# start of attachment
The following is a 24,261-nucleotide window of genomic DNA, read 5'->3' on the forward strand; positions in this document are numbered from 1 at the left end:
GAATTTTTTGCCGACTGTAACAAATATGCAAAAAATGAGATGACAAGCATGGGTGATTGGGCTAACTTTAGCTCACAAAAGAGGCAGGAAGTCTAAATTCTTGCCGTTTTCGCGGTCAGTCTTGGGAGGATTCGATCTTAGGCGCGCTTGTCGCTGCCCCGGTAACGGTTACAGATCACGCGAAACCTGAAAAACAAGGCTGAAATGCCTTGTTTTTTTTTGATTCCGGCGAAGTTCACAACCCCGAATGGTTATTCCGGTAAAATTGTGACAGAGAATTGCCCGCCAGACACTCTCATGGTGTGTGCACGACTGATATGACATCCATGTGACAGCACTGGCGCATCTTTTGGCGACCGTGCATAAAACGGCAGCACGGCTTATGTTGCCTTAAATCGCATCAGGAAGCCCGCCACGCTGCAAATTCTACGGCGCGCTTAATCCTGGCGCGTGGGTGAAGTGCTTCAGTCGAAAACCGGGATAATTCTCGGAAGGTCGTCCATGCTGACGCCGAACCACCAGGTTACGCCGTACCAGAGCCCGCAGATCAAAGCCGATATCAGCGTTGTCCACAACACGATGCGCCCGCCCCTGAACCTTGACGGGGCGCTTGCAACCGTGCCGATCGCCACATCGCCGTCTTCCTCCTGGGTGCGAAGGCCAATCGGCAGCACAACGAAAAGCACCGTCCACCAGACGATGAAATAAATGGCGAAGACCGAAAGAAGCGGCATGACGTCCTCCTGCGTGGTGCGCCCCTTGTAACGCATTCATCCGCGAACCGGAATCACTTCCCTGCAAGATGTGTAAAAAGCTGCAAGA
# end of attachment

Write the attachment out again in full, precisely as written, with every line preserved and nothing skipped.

The following is a 24,261-nucleotide window of genomic DNA, read 5'->3' on the forward strand; positions in this document are numbered from 1 at the left end:
GAATTTTTTGCCGACTGTAACAAATATGCAAAAAATGAGATGACAAGCATGGGTGATTGGGCTAACTTTAGCTCACAAAAGAGGCAGGAAGTCTAAATTCTTGCCGTTTTCGCGGTCAGTCTTGGGAGGATTCGATCTTAGGCGCGCTTGTCGCTGCCCCGGTAACGGTTACAGATCACGCGAAACCTGAAAAACAAGGCTGAAATGCCTTGTTTTTTTTTGATTCCGGCGAAGTTCACAACCCCGAATGGTTATTCCGGTAAAATTGTGACAGAGAATTGCCCGCCAGACACTCTCATGGTGTGTGCACGACTGATATGACATCCATGTGACAGCACTGGCGCATCTTTTGGCGACCGTGCATAAAACGGCAGCACGGCTTATGTTGCCTTAAATCGCATCAGGAAGCCCGCCACGCTGCAAATTCTACGGCGCGCTTAATCCTGGCGCGTGGGTGAAGTGCTTCAGTCGAAAACCGGGATAATTCTCGGAAGGTCGTCCATGCTGACGCCGAACCACCAGGTTACGCCGTACCAGAGCCCGCAGATCAAAGCCGATATCAGCGTTGTCCACAACACGATGCGCCCGCCCCTGAACCTTGACGGGGCGCTTGCAACCGTGCCGATCGCCACATCGCCGTCTTCCTCCTGGGTGCGAAGGCCAATCGGCAGCACAACGAAAAGCACCGTCCACCAGACGATGAAATAAATGGCGAAGACCGAAAGAAGCGGCATGACGTCCTCCTGCGTGGTGCGCCCCTTGTAACGCATTCATCCGCGAACCGGAATCACTTCCCTGCAAGATGTGTAAAAAGCTGCAAGA